In the bathroom situation, the Bystander Effect applies to students believing others had called Buildings and Grounds, and help was on the way. It kept spiraling until no one called, and perhaps the RA didn’t even know it was a problem.

Jo Bishop, a senior RA in Carpenter, agreed that some residents do not inform her of problems. “I think that some residents are unaware that their RA is always there for them, no matter what the situation.” she said. “I know that when I was a freshman, I never wanted to go to my RA with my issues because I thought that I would be bothering them.”

Bishop stressed the importance of going to the RA when something goes wrong. “No matter what hour, the RA is always going to be there for their residents if they are in their building. Your RA may not look the happiest at 3 a.m. when you knock on their door, but they are going to help the resident solve any issue they have.”

What happens when students commu­nicate with RAs?

When a resident communicates with the RA, problems are resolved faster and a solid relationship begins to form between the stu­dent and RA. Most students expect a prob­lem to be solved quickly; however, there is a process RAs must follow.

“We put in a work order through Foot­Prints. The order is then sent to Buildings and Grounds,” said Bishop. “Once the order is fin­ished and everything is fixed, the RA who put the order in will receive a confirmation that the work has been completed.”

Is the overall view of the RA negative?

It would seem as though many residents view RAs as a negative role. They are author­ity figures who can get them in trouble, and perhaps the close proximity in age makes students scornful of their position of power.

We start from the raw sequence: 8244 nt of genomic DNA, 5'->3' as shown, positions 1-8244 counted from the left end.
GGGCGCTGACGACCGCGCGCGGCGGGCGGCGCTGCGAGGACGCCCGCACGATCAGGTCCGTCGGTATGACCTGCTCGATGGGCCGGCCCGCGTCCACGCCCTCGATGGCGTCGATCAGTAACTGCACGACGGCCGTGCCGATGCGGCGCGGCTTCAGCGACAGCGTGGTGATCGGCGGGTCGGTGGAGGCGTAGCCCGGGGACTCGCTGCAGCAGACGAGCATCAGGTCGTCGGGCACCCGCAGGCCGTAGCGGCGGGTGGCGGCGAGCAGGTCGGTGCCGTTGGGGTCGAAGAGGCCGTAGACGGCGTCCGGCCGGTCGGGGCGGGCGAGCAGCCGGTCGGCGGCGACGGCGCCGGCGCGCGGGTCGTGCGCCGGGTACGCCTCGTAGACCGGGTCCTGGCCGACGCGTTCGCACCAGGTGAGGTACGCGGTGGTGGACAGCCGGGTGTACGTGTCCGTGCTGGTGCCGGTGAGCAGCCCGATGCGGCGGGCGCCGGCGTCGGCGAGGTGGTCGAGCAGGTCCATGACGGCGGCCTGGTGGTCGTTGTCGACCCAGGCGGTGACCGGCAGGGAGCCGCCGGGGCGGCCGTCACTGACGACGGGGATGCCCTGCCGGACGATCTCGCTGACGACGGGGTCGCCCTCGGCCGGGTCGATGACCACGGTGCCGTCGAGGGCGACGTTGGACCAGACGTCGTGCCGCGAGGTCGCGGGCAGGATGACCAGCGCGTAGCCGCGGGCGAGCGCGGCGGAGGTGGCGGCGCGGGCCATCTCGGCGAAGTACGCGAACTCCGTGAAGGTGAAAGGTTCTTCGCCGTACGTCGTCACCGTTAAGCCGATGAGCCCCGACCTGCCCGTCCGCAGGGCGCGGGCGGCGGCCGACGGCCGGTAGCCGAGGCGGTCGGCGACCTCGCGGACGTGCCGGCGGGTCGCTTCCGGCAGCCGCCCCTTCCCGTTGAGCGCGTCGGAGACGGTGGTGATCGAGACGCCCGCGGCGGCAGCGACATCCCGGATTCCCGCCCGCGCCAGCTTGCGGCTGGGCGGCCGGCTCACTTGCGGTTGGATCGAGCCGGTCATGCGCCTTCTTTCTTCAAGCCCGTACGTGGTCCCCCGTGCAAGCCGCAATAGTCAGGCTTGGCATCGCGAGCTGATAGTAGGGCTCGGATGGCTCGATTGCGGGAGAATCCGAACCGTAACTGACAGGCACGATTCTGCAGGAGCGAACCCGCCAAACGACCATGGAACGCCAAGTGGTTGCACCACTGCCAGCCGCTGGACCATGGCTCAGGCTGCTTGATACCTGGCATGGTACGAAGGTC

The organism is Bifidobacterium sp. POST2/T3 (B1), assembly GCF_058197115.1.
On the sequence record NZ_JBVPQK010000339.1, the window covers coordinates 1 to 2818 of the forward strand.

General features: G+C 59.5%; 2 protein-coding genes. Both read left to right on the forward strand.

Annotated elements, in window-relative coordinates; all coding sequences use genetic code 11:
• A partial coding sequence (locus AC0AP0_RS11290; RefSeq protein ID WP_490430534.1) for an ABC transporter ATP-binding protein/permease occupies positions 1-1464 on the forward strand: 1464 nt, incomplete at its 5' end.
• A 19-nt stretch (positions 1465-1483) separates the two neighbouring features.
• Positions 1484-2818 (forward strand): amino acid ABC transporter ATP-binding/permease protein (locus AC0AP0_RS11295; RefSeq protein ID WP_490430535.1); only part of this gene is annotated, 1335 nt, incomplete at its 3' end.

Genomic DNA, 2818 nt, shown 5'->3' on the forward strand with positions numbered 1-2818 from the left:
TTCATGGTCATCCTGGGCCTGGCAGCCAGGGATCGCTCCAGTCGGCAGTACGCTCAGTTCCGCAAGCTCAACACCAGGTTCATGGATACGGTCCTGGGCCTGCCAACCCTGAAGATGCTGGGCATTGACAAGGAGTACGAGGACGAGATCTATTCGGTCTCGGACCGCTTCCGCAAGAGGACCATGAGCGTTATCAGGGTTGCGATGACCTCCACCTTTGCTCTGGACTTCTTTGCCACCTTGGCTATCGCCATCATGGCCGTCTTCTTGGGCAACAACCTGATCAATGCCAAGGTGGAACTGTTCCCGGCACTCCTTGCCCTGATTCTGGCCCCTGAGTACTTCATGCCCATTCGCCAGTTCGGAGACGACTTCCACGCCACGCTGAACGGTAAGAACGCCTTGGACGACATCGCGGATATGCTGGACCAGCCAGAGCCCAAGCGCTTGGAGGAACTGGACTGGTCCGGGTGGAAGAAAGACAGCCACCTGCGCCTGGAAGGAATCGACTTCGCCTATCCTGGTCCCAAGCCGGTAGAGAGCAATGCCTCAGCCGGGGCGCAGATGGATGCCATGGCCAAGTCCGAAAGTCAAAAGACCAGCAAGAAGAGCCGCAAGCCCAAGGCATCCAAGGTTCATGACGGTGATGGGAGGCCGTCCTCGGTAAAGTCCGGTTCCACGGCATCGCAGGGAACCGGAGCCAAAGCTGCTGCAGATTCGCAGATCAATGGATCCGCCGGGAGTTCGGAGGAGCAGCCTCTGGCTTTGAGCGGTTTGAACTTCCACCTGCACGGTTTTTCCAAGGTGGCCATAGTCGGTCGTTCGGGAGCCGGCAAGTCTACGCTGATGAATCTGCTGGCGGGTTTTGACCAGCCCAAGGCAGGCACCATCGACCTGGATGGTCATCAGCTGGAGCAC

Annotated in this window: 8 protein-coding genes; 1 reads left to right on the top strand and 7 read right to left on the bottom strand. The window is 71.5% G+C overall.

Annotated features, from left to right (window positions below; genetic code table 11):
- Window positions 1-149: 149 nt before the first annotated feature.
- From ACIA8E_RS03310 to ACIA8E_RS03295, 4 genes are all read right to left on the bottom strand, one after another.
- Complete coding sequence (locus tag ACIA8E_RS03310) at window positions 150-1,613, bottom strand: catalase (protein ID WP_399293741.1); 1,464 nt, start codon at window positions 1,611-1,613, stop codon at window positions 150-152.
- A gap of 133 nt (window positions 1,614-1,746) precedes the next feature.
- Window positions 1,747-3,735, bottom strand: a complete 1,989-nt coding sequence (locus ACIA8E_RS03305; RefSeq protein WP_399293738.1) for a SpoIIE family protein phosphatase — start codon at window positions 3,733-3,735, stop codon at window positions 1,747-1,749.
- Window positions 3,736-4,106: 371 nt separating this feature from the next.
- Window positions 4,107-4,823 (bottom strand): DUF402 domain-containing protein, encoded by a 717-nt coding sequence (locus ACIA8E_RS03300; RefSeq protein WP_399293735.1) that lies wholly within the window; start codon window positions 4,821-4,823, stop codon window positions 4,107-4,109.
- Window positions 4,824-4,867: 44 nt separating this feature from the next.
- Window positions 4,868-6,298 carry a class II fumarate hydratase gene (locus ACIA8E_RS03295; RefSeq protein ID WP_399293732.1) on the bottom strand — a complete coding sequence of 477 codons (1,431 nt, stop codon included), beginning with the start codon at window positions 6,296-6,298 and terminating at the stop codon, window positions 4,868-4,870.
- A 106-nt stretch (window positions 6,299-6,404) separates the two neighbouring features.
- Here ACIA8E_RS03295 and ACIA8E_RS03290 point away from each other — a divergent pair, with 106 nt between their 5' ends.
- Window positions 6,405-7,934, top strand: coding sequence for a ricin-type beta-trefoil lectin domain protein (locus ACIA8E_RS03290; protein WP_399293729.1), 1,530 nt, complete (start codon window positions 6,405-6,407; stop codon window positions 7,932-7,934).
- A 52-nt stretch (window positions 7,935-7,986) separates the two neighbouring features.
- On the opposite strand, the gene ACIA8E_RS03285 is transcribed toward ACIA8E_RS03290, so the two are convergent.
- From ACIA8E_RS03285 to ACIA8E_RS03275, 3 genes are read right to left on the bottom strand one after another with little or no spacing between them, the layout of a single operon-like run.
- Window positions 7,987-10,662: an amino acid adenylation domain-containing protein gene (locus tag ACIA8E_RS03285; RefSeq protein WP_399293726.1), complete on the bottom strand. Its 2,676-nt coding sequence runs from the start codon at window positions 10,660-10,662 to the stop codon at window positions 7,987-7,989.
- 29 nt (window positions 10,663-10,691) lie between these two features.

The negative view also stems from the resi­dents’ experiences. If they have a good RA, they will think of RAs as positive. If they have a bad experience, RAs will be thought of negatively.

“There are always going to be people who are good at the job and who aren’t. From my experience, I have had RAs who were not really around, which could be con­sidered as a bad RA, and RAs who have been there if there was an issue,” said Brennan. “It depends on how the RA connects with their residents, and whether it is a respected rela­tionship or not.”

Busy schedules can also sometimes hin­der RAs from doing their best in their roles. “I know that most RAs try to do the best that they can all of the time but we are students, just like everyone else,” said Bishop.

There could be better communication be­tween the RA and the student, but it goes both ways. The RA can help the residents out more if students speak with them, and if the student speaks up, the positive RA relationship will be­gin. Developing a positive relationship between the Resident Assistant and residents is one that is built on communication above all else.

Leave a Reply

Fill in your details below or click an icon to log in:

WordPress.com Logo

You are commenting using your WordPress.com account. Log Out /  Change )

Google photo

You are commenting using your Google account. Log Out /  Change )

Twitter picture

You are commenting using your Twitter account. Log Out /  Change )

Facebook photo

You are commenting using your Facebook account. Log Out /  Change )

Connecting to %s